9 Incredible Things to Do in Zhangjiajie – China’s Avatar Mountains

Discover the top things to do in Zhangjiajie, a one-of-a-kind destination in Hunan Province, China. Renowned for its mesmerizing natural landscapes and unparalleled geological formations, Zhangjiajie is a traveller’s dream come true. Explore breathtaking scenery, thrilling adventures, and rich cultural experiences in this enchanting World Heritage site.

Zhangjiajie is a Traveller’s Dream Come True!

Zhangjiajie’s allure lies in its unique quartzite sandstone formations, found nowhere else on Earth. Imagine a place where thousands of towering peaks pierce the sky and hundreds of serene lakes mirror the clouds above. This fascinating destination is not only one of China’s first official World Natural Heritage sites but also one of the globe’s pioneering geoparks.

Declared a tourist city in May 1988, Zhangjiajie has blossomed into a premier travel hotspot, drawing adventurers and nature lovers worldwide. It is the thrilling stage for the World Wingsuit Flying Championship and the awe-inspiring backdrop for blockbuster films like Avatar and beloved television dramas. Whether you’re an adrenaline junkie or a serene sightseer, Zhangjiajie promises an unforgettable journey through nature’s masterpiece.

I travelled to China as a guest of Wendy Wu Tours.  For details on upcoming tours, skip to the end of this post.

Below: Tianmen Mountain view

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Things to do in Zhangjiajie - Tianmen Mountain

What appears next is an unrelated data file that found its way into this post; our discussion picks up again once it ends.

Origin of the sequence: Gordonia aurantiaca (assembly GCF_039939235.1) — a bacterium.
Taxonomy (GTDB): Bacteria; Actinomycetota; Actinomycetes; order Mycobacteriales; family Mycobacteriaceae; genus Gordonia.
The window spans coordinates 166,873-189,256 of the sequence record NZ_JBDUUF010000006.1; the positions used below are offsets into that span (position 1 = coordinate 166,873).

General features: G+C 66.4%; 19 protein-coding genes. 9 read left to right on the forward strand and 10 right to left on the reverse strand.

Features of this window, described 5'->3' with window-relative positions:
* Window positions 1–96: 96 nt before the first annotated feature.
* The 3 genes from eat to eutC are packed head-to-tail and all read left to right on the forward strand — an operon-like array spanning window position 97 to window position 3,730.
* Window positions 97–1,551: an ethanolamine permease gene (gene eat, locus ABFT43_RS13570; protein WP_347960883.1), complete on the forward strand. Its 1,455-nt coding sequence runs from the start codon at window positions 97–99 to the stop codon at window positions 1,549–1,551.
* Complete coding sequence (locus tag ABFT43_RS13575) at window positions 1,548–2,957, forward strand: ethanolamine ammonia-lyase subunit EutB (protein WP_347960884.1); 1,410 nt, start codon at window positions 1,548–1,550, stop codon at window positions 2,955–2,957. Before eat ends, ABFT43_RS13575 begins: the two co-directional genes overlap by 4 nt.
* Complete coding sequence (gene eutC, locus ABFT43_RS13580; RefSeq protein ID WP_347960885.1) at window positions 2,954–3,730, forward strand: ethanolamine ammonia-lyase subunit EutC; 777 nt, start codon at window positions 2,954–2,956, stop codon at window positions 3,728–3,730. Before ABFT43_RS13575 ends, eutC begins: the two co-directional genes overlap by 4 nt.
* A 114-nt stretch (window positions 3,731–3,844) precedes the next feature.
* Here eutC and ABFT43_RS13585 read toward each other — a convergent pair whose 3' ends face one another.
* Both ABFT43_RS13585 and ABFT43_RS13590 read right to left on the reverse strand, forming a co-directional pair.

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Why should Zhangjiajie Should Be on Every Traveler’s Bucket List?

Zhangjiajie offers an unparalleled mix of natural beauty, geological wonders, adventurous activities, cultural richness, and modern amenities. It’s unique landscapes and thrilling experiences make it a must-visit destination for every traveller seeking to witness some of the most extraordinary sights on the planet.

A delightful Zhangjiajie welcome from women dressed in ethnic costumes


Things to do in Zhangjiajie - Miao and Tujia ethnic costumes
Things to do in Zhangjiajie - 72-floor Tujia-stilted Building

The 72-floor Tujia-stilted Building

Here are nine things to do in Zhangjiajie

The 72-floor Tujia-stilted Building

I expected this would be a 72-storey building. Wrong! It’s a 72-floor building—a fantastic construction based on traditional Tujia architecture, influenced by the Ming and Qing dynasties, with modern adaptations like escalators!

We gathered outside the building to enjoy a show of drumming and other feats before entering the cobblestoned alleyways lined with colourful lanterns. Also known as 72 Qilou, this towering structure offers an immersive cultural experience. Performances showcase the rich heritage of the Tujia people through vibrant music, dance, and folklore. Even though I didn’t understand the language, it was easy to follow the story of love, war, and loss that played out over the giant stages.

As you explore its levels, you’ll find an array of dining options, including authentic local Xiangxi (Western Hunan style) cuisine, such as sour and spicy noodles, cured meat, and sausages. The building also houses various shops, where you can discover unique crafts and souvenirs such as brocade created by the Tujia ethnic group, embroidery of the Miao ethnic group, and woodblock New Year paintings. I found some great presents for my grandchildren.  I wish I had bought more here as I didn’t see the same things elsewhere.

This welcome ceremony was quite a surprise -things to do in Zhangjiajie

This was a fantastic place to explore.  Make sure you allow a couple of hours and go hungry to try the food. I had dinner before entering the complex at Ni Yan Restaurant, where I was welcomed by a traditional rice wine-drinking song.  It was quite a surprise, as I thought the drink was tea!

It is easy to put on your things to do in Zhangjiajie list as it’s located in the city area.

Outside the 72-floor Tujia-stilted Building in Zhangjiajie

A Bailong Elevator car

Bailong Elevator